An exercise in paradoxical meditation and sociology
There were four of us, myself, the most skeptical, and my friends R, K and M. My friends all have some interest in the supernatural, and K and M had even taken ghost hunting classes and were looking to put their skills to use.
Wanting to be sensitive to their beliefs, I decided in the days before the trip that my goal was not to prove or disprove anything or anyone, but rather to observe things as nonjudgmentally as possible, and put the mindfulness techniques that I had been practicing over the past few months into good use. Hopefully that would lead me to the right questions to ask.
I know that it is human nature to observe patterns and correlations where they may not exist, and people use this to support their existing beliefs. I suspected that I would see this in action amongst the other attendees, and reminded myself that supernatural nonbelievers are just as susceptible to this as are believers. My hope was to prevent my lifelong skepticism of the supernatural from obfuscating what I was going to observe.
Before the trip, I refrained completely from researching the venue or any aspect of ghost hunting, so as not to create the seeds of mass hysteria and allow myself to be a more neutral observer. My prediction was that would explain most, but perhaps not all of what many of the attendees would consider evidence of ghost activity.
I was not very interested in proving or disproving the existence of the supernatural, but rather wanted to observe how other people justified their beliefs to themselves and the culture of ghost hunting itself.
In particular I was interested in the pseudoscientific claims that are used as evidence to support the existence of supernatural phenomena, as well as the pre-existing beliefs that other attendees brought to the event, and how this shaped their perceptions.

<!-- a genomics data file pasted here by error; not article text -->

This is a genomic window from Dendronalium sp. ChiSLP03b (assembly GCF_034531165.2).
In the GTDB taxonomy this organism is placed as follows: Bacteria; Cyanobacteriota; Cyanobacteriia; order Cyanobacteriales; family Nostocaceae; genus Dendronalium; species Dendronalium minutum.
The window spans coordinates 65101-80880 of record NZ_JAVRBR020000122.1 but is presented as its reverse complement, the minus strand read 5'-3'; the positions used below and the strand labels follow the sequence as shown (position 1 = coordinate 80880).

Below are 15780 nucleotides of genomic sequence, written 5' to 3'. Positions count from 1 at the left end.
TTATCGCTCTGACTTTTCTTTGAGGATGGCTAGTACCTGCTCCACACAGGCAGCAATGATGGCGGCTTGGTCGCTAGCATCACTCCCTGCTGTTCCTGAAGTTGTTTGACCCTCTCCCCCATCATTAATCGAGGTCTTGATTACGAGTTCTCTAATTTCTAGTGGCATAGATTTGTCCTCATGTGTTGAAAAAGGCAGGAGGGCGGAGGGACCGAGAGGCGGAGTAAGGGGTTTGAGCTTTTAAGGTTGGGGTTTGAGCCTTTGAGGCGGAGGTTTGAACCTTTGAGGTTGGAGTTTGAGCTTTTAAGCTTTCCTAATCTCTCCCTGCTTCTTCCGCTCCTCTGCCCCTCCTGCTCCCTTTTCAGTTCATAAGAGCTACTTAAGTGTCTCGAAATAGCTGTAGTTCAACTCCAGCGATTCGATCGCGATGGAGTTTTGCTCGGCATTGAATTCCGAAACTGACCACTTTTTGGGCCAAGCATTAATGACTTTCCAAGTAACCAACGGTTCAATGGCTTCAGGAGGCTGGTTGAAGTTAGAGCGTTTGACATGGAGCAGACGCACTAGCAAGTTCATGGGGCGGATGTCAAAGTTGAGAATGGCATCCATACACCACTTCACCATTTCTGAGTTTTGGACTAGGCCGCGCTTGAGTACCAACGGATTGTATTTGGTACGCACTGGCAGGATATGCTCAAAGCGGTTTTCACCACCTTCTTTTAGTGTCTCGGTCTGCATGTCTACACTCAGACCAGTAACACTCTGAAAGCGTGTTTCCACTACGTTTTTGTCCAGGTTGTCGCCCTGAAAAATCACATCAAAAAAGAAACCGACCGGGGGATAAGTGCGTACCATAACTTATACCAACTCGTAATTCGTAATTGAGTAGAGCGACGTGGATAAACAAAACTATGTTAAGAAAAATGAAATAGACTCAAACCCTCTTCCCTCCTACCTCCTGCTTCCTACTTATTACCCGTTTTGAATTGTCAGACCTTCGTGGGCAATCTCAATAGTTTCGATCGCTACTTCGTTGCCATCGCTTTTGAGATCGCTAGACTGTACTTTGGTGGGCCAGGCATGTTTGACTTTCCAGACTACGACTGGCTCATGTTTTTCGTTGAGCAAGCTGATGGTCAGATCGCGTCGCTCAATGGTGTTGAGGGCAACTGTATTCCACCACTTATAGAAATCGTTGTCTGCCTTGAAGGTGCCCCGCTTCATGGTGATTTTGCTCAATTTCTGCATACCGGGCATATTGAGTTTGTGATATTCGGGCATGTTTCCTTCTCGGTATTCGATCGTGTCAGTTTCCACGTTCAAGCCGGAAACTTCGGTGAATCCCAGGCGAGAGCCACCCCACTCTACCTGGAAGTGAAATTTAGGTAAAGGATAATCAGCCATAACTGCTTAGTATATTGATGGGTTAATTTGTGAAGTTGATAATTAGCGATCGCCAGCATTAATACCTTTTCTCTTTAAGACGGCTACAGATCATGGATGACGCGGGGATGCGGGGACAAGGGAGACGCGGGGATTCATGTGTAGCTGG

Although the United States is still more religious than other Western countries, it is still seeing the decline of organized religion and religiosity in general, albeit later and more slowly than other countries. Surprisingly, as society becomes more secular, studies show that beliefs in the supernatural, whether this be ghosts, or UFOs or something else, ends up filling the void.
Science will never fully explain the human experience, and even where it can, many people will still reject scientific explanations in favor of supernatural explanations. This is partially due to the reflex to minimize cognitive dissonance, and the fact that the scientific method is very hard to mentally internalize (our natural inclination causes us to find patterns and connections everywhere, real or not). I also suspect that this is due to many people still wanting magic to exist, and finding a purely logic-based, non-anthropocentric existence too reductive and depressing.
Despite organized Christanity’s decline over the last few decades in America, Christian culture still heavily informs secular culture, including the culture of ghost-hunting. Would someone who is raised in the absence of Christianity and American Christian culture still characterize ghosts the same way?
I suspect not, since virtually all of the attendees, except perhaps my roommate M, who is Latino, appeared to be caucasian, and most likely raised in a Christian household. As M mused, in his family’s traditional Mexican culture, ghosts of ancestors are accepted as a common occurrence and a regular presence, and thus the supernatural instead feels natural. Beyond the obvious limiting factors of having the means to pay ~$100 to attend such a gathering and being able to get time off of work or invest in ghost-hunting gear, it seems as if most amateur ghost hunters, if not practicing Christians, are heavily influenced by Christian paradigms of the afterlife and this is what draws them.
Mainstream Christianity has clearly left a void for some people, which they attempt to fill with their own pilgrimages to ghost and spirit-infested locations to experience the supernatural. The pseudoscience of ghost detection (especially eletromagnetic frequency detection) gives their faith the veneer of a source of empirical legitimacy, something that Christianity lacks. The most fascinating things I observed amongst the attendees were related to this quasi-religiousness in action.